The standard image of Birmingham is big but boring; motorways, urban sprawl, industry, sixties concrete. Not in the top twenty UK places to visit, and that hurts particularly as there is a lot of great museums, architecture and spaces to visit. But Birmingham is changing. Concrete is crumbling, cars tamed, the permanent city-centre bus jam has been banished and several billion pounds on urban regeneration.
New Street is the main arrival point and was the weakest link with dingy platforms and a bare concrete concourse stuffed under an insipid shopping centre. So what does £750m buy you? The new soaring curvy atrium is definitely second-city, with plenty of space, and a ginormous Pret-a-Manger. But nothing has been spent on the platforms, still hidden in their hole and accessed through colour coded lounges that are neither coloured nor lounges. I don’t know about you, but I have some seats and a sofa in my lounge. And some colours too. And I can find my toilet, a task that was beyond me at New Street. And don’t even ask about left luggage – perhaps they could find some space under the stairs. On arrival there are no street maps, no local public transport information, and generally no-one around to help. I’m not sure which way to go, and only find the exit I want at the second attempt.
Finding the station on the way back is almost as difficult, unless you follow signs for the shopping centre. The old station was buried under a shopping centre but is now promoted to be part of the ‘new’ Grand Central shopping centre. Time to rename New Street as ‘Grand Central’?
What about the services? Pick a German city at random and find a unified suburban train network integrated with central tunnels. But Birmingham has unaccountably split theirs by diverting trains to Snow Hill, a decent walk away. The new trams link the stations, but wind at walking pace through precious city space and turn up apologetically at the side entrance to New Street. Plans for a new HS2 station will fragment the train network further. Surely a priority must be a proper cross city tunnel for trains and trams?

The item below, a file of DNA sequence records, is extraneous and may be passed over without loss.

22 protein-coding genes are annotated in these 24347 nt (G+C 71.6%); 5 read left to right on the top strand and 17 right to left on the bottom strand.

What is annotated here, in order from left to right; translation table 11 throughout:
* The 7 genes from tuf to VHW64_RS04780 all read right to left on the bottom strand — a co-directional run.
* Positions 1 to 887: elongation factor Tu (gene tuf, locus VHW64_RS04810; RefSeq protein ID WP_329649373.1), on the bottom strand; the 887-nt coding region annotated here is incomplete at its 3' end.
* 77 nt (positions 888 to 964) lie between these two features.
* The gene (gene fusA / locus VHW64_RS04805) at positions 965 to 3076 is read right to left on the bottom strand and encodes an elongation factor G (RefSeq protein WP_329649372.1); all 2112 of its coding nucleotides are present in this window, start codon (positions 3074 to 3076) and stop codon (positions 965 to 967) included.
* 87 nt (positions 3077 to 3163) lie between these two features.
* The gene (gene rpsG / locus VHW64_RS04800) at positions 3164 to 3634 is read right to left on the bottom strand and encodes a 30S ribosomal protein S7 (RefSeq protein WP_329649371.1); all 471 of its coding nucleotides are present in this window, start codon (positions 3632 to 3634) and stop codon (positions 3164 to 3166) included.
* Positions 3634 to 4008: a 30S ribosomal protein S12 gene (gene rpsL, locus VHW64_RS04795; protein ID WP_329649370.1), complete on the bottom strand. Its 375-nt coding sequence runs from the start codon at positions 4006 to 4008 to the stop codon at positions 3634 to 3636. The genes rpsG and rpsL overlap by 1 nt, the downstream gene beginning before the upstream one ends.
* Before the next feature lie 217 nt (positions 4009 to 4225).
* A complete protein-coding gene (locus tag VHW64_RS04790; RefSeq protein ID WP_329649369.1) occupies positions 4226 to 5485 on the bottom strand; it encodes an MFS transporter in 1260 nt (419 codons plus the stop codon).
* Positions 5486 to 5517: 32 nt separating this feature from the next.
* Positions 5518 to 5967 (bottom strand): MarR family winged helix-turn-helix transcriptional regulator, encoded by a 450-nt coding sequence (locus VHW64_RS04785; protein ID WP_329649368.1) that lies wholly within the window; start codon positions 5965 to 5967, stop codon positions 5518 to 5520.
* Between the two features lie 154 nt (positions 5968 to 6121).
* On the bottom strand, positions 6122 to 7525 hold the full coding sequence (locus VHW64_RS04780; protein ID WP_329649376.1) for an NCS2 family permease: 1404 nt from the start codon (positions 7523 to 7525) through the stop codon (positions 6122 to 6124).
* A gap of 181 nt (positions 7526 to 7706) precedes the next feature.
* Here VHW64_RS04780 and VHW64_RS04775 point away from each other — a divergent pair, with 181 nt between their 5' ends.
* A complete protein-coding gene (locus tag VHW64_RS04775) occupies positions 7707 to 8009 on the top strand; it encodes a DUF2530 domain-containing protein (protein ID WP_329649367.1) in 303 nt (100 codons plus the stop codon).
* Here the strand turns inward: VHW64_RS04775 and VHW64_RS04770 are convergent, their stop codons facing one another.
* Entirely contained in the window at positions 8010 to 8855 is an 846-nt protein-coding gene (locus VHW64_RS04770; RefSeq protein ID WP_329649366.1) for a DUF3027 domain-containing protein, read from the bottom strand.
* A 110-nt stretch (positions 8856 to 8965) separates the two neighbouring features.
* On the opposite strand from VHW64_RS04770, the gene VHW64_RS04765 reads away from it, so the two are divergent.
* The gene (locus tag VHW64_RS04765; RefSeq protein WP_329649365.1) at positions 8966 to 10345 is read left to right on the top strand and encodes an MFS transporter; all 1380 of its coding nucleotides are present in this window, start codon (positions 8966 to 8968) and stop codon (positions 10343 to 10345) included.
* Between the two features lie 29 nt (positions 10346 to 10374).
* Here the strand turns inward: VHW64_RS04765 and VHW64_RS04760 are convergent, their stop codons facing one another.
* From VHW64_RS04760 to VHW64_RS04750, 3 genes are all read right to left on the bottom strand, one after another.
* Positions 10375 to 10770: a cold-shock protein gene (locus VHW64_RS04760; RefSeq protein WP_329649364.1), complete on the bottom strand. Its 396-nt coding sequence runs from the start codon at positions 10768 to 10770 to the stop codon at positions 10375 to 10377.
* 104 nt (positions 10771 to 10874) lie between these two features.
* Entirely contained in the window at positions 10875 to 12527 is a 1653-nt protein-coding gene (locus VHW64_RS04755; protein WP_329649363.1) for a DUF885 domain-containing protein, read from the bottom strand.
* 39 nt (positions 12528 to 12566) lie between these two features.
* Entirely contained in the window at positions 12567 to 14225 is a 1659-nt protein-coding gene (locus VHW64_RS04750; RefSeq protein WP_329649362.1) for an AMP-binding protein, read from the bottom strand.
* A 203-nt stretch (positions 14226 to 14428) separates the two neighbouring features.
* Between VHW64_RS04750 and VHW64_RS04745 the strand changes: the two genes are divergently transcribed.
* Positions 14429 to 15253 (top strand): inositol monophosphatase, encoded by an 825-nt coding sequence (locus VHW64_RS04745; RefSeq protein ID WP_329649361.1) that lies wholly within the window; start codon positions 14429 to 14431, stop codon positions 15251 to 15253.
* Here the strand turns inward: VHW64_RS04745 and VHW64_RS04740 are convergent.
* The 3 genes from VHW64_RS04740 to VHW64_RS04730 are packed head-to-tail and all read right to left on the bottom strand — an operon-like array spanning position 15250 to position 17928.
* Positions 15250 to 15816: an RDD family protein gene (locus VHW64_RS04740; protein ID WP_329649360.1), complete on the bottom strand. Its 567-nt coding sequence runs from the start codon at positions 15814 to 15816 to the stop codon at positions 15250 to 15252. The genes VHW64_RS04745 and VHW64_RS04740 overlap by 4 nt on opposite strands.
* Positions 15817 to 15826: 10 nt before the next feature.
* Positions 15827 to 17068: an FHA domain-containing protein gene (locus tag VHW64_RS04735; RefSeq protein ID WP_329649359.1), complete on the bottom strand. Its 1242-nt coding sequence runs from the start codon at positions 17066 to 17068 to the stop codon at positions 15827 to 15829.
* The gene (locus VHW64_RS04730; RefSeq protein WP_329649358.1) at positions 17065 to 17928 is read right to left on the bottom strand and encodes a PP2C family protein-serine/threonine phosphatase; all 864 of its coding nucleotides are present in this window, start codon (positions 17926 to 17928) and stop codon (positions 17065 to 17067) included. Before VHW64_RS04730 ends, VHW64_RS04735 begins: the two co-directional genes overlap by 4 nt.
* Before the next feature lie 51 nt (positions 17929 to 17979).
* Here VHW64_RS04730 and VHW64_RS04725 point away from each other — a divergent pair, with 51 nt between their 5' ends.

Of course every German city has integrated fares for all public transport too, but our expectations are so low I’m not surprised New Street has no sign of where to catch a bus or how I buy a ticket, or if I can buy one that allows me to use trams and trains too. As if to emphasise the lack of integration, I enter a ‘Travel Shop’ near New Street and ask for a public transport map. The staff look confused. Apparently they work for a bus company and they send me back to the station.
So we’ve made it outside, what to see? Birmingham has an impressive Town Hall, Art Gallery, etc., together with some opulent pubs, banks and shops which show how rich and important Victorian Birmingham was. But sixties carmageddon and concretopia (also the name of a surprisingly readable book) has eliminated most other evidence. Some nice old buildings survived around Gas Basin on the Worcester and Birmingham canal: the remnants have been used as a backdrop for regeneration and I head off there. The walk from New Street takes you through the bland, lumpen Mailbox (a former sorting office converted into upmarket shops) to the Cube (ditto). Gas Street Basin itself is actually quite small. And the quality of the new stuff is shocking. The Premier Inn is awful beyond belief, blank brick walls, privatised space, clumsy fire escape, looming like Mordor in Lord of the Rings. Even worse is the lumpen Crowne Plaza behind. Between this and the canal there are plans to squeeze another 1.2 million square feet of mixed office, flats, leisure, retail etc. The artists’ impressions look ominous and desperate. All around are weeds, litter, random car parking and underused buildings. It's clear that Birmingham still doesn’t really understand people.
Out in the Jewellery Quarter things look up. Despite a general air of decay, many of the buildings have character. At the centre is the slightly shabby neoclassical St Paul's church in a square of interesting buildings housing independent businesses. Organic growth has produced real regeneration and real local jobs. Walking back past Snow Hill, a solitary baroque terracotta archway with a Great Western Railway Crest stands defiant against the monstrous blank wall of a car park.
So what did I learn? New New Street looks nice, but the result of £1 billion is disappointing. How can you spend this much without touching the platforms or providing space for HS2? Or somewhere to sit? Big cities desperately need to think bigger and integrate their trains. And maybe integrate fares too. There are some good regeneration projects, but still too much reliance on ‘icons’. But the spirit of enterprise is there, pushing Birmingham to tear itself down and build itself up again. I just hope it lasts longer than the 1960s.